Have you ever been lulled into taking the easy way out when it comes to understanding the things of God?
Disagree with me? Leave a comment below and let’s discuss it!
*Hear me correctly: I’m not trying to divorce myself from our church fathers. There’s a depth and richness to their writing that’s difficult to find today. And there’s great wisdom in learning from those who have gone before us, and who are continuing to presently pave the way. I’m just not linking myself so tightly with them that I can’t use the brain that God has given me to actually do what it was intended to do. Think!
In your ministry and leadership, do you merely copy others?
Recently, there has been a bit of competition raised right outside of our office building. Little Caeser’s Pizza has just moved in, and they’re offering “$5 Hot-N-Ready” pizza. They even offer a drive-thru window! Simply drive up, tell them what kind of pizza(s) you want, and they give them to you, ready-to-go, on the spot. Two doors down from Little Caeser’s there is a Domino’s Pizza. It’s been there for a number of years, and seems to have experienced a reasonabe level of succes (at least based on the frequency that their delivery cars are coming and going). They do what they’re good at: making their pizzas and delivering them. Little Caeser’s is doing what they’re good at: making pizzas that you pick up instantly. Is one right and the other wrong?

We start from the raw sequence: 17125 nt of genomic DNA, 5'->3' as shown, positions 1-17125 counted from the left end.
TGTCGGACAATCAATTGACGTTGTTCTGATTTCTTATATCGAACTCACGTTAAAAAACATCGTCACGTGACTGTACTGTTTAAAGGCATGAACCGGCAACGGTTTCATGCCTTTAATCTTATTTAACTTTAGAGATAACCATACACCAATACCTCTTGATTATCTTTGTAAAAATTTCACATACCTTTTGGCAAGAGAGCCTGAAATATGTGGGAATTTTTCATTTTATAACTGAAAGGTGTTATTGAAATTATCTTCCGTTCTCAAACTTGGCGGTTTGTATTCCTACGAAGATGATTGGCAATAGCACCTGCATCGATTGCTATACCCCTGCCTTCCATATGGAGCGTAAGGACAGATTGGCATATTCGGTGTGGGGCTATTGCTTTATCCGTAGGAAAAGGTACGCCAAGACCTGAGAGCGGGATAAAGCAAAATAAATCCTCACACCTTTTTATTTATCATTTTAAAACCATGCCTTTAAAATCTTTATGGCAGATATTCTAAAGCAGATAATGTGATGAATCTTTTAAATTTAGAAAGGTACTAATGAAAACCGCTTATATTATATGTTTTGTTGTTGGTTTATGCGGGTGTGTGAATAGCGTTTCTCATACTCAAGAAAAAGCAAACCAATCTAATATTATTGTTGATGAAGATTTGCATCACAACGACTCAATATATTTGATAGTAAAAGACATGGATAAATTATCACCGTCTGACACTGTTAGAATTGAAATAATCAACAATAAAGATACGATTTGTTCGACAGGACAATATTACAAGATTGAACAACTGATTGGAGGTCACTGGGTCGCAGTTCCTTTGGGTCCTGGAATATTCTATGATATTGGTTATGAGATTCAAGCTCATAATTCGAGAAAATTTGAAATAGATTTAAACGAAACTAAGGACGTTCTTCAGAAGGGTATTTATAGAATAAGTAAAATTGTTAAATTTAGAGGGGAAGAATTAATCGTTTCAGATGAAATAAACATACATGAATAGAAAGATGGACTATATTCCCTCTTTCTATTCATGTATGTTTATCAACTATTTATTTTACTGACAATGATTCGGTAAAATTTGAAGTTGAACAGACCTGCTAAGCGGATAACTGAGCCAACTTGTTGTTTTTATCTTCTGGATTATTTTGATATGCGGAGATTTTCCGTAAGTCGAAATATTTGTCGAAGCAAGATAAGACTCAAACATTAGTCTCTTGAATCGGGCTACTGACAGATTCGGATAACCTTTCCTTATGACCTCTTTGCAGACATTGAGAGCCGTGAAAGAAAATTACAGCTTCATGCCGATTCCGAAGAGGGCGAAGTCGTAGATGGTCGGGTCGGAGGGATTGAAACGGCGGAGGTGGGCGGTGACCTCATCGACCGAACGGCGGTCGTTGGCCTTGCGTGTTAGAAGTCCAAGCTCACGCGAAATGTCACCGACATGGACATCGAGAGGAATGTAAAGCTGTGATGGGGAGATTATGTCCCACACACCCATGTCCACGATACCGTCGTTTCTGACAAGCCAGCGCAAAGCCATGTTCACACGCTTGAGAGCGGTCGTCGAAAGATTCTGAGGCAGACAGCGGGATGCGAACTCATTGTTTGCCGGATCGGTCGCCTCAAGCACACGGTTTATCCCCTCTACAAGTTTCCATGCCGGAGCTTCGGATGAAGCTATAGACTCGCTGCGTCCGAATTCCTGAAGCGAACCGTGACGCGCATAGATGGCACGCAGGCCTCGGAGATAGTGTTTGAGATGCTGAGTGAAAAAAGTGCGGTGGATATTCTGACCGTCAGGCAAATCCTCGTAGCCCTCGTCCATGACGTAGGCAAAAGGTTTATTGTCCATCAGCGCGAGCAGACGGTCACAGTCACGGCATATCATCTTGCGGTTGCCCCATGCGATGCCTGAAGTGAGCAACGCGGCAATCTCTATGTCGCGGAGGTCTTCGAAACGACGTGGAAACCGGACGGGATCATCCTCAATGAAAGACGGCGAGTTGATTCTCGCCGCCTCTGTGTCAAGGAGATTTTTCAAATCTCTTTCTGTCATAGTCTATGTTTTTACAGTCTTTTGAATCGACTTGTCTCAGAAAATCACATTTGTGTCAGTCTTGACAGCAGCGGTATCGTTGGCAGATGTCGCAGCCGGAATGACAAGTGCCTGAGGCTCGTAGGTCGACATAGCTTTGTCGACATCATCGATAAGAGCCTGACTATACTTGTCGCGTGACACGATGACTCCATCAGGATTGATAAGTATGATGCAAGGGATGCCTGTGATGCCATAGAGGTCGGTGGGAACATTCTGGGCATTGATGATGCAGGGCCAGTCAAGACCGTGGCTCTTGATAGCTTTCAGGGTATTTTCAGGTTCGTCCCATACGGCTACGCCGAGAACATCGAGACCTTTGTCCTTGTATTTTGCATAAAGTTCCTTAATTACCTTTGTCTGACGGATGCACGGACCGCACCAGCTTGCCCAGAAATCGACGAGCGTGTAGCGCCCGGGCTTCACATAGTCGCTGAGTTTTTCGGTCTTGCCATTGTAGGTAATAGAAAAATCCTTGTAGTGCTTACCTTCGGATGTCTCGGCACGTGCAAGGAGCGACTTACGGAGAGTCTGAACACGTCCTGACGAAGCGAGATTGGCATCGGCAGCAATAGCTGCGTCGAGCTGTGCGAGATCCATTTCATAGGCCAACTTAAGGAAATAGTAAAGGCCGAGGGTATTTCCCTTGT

Soon after Little Caeser’s opened, Domino’s began offering a “$4.99 Ready To Go” pizza. Sounds like a rip-off to me.